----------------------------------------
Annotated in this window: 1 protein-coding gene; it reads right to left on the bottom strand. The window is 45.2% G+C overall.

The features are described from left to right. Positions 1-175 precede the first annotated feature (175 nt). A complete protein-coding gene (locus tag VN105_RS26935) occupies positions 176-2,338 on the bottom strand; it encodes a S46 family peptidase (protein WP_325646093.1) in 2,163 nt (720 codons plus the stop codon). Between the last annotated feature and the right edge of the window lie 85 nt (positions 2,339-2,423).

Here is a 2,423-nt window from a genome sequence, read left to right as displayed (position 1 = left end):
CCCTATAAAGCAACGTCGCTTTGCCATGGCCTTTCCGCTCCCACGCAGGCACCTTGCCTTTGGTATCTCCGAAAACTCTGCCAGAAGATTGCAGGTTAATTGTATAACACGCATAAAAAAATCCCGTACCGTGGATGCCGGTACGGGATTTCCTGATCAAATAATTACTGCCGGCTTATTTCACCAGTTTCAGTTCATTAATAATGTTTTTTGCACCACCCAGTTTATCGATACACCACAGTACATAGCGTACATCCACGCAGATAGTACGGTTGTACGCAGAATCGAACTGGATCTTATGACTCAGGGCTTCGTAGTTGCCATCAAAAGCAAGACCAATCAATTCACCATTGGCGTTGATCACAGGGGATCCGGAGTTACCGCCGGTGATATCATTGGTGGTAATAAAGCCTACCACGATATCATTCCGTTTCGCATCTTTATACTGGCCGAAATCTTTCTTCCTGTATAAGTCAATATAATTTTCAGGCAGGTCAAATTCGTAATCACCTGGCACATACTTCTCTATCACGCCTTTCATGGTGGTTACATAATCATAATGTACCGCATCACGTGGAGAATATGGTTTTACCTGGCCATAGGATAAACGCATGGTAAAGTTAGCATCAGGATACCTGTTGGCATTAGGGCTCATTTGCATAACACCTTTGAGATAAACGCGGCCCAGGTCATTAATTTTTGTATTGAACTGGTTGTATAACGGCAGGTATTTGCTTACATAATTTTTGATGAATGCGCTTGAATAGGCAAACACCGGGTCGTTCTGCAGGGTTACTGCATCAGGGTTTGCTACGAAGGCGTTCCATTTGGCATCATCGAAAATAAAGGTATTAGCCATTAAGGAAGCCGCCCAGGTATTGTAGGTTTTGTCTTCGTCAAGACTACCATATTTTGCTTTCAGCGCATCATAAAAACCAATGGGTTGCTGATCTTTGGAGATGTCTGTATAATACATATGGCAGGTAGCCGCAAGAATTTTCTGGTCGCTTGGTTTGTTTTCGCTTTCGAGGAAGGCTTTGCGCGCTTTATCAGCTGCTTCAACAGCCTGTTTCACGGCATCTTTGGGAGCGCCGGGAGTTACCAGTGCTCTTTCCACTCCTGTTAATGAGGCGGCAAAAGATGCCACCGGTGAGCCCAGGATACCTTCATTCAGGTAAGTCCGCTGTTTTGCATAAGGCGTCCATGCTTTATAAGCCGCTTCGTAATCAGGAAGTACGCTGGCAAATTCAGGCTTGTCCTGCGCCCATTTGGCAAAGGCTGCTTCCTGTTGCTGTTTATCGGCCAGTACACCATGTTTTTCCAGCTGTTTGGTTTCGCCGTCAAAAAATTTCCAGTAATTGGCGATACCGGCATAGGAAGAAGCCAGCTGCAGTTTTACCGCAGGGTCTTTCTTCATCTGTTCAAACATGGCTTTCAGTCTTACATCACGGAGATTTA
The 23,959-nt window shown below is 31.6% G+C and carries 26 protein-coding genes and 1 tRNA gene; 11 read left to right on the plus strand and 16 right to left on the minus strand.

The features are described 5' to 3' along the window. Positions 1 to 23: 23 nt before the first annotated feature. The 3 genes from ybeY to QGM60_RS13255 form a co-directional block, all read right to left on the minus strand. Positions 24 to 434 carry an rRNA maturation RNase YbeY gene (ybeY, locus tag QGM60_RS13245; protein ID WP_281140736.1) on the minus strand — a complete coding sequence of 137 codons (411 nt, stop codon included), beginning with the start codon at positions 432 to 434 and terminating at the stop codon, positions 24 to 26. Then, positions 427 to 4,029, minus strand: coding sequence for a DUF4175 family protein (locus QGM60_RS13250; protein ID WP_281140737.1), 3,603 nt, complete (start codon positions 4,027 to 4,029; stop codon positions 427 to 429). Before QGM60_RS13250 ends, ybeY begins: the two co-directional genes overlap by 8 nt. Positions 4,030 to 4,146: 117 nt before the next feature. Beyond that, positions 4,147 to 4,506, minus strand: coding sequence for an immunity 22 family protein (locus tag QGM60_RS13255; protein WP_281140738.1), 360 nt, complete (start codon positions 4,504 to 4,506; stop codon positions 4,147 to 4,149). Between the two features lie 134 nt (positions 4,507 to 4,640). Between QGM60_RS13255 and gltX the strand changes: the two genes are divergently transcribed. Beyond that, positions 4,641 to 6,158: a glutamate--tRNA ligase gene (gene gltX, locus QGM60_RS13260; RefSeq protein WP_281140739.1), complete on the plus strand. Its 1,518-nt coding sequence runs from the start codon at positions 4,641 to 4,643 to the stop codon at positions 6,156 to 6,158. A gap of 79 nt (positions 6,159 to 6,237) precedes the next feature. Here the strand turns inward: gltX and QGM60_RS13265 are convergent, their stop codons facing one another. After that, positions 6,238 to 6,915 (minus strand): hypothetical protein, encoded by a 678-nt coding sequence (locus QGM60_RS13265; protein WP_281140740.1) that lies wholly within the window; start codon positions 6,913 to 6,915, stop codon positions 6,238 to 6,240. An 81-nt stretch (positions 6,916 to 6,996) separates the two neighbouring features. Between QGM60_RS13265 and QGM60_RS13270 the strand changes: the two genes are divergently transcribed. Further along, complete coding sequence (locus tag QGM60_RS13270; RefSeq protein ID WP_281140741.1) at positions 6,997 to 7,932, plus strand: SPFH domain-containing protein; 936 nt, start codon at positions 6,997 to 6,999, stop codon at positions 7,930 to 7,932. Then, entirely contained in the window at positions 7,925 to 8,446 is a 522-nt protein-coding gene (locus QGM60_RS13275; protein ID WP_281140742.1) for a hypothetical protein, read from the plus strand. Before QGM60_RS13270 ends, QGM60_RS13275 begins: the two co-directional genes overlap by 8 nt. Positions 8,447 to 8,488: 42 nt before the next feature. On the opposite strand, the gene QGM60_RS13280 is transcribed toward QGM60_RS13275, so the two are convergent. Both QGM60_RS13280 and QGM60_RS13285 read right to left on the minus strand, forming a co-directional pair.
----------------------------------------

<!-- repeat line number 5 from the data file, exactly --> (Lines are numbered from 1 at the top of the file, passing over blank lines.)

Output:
The 23,959-nt window shown below is 31.6% G+C and carries 26 protein-coding genes and 1 tRNA gene; 11 read left to right on the plus strand and 16 right to left on the minus strand.